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Eat + Drink

Fried On For Size

I’ve always got some food idea up my sleeve: a restaurant I’m never going to open, a bakery I’m never going to launch, the greatest pizza delivery on earth that will never be. The cookbook I’m never going to write is called Fried on the Inside. My working subtitle is something to the effect of: Heaven is a Place Where Soft and Crunchy Meet. (Although soft must proceed crunchy by just a second, you understand. It's all about order.)

The Eat + Drink List: This Week's Top 7




photo by Platon

1. We are how we eat

The Milk of the Matter

San Francisco is a good incubator. Ideas take root here, trends grab hold, and before you know it, citizens of our fair city are fairly obsessed. First it was the farmers market, then artisanal foods (charcuterie chief among them) and then coffee—which has reached such a fevered pitch it’s almost ridiculous. In our own pages we’ve written about baristas and roasters, about hi-tech siphons and fair-trade shade grown beans. I would have thought, really, that we have covered this particular topic from every possible angle.


The milk of the matter
Photograph courtesy of Strauscreamery.com

Welcome to Michael Chiarello-land


Michael Chiarello in the raw space of his upcoming
Yountville restaurant.


I’ve met some TV stars of the culinary sort: Mario Batali (ok, I didn’t really meet him; like a stalker, I snapped a picture of him as he was riding a bike during the Aspen Food & Wine Classic), Jacques Pepin, Martha Stewart, Cat Cora and Tyler Florence. Interestingly, some seem to keep up their persona off camera (Tyler, Martha, Cat), while Jacques Pepin was a whole different person. Much more serious and political and just pretty damn cool—not at all the sweet French grandpa you never had.

Friday: Big Night

It’s Friday. Got plans? Lately I’ve been so utterly consumed with the business of getting through the work week that Friday arrives and I haven’t made a single plan. No dinner reservations. No dates with friends. Nothing on the books. A few weeks back, this lack of planning resulted in an epic wait at Beretta. Be advised. So normally I either spend the entire evening at home or venture out for an early drink at my local watering hole (the Latin American Club, for the curious) before calling it a night.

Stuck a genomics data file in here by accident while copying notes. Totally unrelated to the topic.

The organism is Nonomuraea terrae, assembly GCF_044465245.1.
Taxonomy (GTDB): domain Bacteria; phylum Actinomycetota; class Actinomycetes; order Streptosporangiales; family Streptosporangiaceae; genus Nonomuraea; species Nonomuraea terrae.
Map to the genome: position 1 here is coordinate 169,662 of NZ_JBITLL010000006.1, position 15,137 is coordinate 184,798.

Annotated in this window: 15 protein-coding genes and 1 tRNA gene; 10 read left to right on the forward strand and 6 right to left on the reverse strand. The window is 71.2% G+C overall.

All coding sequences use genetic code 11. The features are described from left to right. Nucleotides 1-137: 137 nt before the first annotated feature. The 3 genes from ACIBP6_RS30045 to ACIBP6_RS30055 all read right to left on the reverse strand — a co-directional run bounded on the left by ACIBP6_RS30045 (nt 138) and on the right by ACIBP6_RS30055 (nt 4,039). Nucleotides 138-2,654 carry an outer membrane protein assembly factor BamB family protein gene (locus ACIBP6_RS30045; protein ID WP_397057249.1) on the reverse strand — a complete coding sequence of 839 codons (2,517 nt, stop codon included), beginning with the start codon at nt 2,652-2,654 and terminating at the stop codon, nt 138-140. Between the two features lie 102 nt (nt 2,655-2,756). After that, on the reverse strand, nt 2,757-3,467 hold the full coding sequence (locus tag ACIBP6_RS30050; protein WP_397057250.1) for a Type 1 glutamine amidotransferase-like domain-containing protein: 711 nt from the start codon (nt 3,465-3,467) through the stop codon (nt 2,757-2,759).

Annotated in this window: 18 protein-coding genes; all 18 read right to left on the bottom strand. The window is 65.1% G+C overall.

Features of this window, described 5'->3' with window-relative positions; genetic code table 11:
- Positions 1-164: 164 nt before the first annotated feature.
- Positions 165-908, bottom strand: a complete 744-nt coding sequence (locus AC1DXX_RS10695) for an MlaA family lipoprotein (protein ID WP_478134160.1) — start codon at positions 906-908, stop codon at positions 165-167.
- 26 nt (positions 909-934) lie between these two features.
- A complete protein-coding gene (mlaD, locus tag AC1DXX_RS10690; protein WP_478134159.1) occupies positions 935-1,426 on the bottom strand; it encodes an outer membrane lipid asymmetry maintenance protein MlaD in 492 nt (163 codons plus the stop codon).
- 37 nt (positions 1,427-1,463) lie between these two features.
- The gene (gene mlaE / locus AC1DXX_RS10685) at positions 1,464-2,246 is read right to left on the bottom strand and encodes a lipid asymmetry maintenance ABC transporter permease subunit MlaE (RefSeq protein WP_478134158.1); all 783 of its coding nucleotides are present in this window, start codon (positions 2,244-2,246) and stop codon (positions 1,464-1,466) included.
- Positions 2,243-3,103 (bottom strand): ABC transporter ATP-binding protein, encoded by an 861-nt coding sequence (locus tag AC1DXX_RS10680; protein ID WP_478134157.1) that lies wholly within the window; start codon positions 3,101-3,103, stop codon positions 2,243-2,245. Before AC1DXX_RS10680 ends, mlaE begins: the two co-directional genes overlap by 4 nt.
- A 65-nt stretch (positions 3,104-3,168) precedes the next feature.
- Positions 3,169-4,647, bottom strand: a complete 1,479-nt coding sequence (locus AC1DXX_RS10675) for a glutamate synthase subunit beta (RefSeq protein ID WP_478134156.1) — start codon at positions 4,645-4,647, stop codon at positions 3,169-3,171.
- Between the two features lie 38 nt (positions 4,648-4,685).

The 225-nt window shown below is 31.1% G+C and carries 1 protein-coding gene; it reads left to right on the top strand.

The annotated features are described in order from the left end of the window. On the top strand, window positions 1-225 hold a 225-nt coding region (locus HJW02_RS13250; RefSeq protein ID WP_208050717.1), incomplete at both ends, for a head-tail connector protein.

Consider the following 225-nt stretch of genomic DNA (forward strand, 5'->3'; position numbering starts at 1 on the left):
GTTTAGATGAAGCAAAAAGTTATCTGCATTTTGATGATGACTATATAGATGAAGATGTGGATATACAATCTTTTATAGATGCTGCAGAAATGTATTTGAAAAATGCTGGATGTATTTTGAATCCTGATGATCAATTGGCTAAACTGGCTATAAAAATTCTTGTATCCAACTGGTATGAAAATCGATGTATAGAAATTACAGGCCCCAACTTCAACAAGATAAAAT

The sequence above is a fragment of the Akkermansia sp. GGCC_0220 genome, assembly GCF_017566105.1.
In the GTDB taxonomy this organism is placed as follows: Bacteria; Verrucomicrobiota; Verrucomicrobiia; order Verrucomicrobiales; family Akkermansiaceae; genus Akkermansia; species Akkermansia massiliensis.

Chateau Montelena: Next, A For-Sale Sign on Mount Rushmore




Not really, but it's quite amazing that two huge, historical and prominent brands have recently been sold to European firms. First, Budweiser, the King of Beers, goes to InBev of Belgium. Now Chateau Montelena goes to the Bordeaux house Cos d'Estournel.

Both were good buys, given the state of the dollar. Still, it's weird that there's not more outrage that our national beer and wine icons are being wheeled and dealed like a used Chevy. Where are the anti-Gall cries of today? What are the new Freedom Fries?

Thomas Keller and Hiro Sone: Umami is Good for the Soul


Thomas Keller and Hiro Sone

On Monday, I attended a symposium on umami called “New Frontiers of Taste”; it was organized in honor of the 100th year anniversary of Japanese Dr. Kikunae Ikeda’s discovery of umami—which is popularly known as the fifth taste. (The others being salty, sweet, bitter and sour.)

The Eat + Drink List: This week's top 7



photo by Stefanie Michejda

1. Master mixology

New Orleans Report: The Mixers Behind the Madness

Several local bartenders attended and worked behind the scenes to help all the events go. For instance, almost every seminar included multiple samples of various cocktails. They had to be made by someone, and at this seminar you can see that the drinks were mixed by Ryan Fitzgerald of Beretta and Thomas Waugh of Alembic.


New Orleans Report: Drinking to Learn

Yes, Tales of the Cocktails was about much more than drinking and eating. It was also about learning about drinking. Just to prove that we indeed did occasionally act studiously, I present you a picture of two SF bartenders, Neyah White of Nopa and Stephen Liles of Boulevard, in class and ready to learn about ancient liqueurs. Unlike most seminars, you will notice, in front of each seat was not a pad of paper and perhaps a glass of water but a mini bottle of Chartreuse and another of St. Germain.


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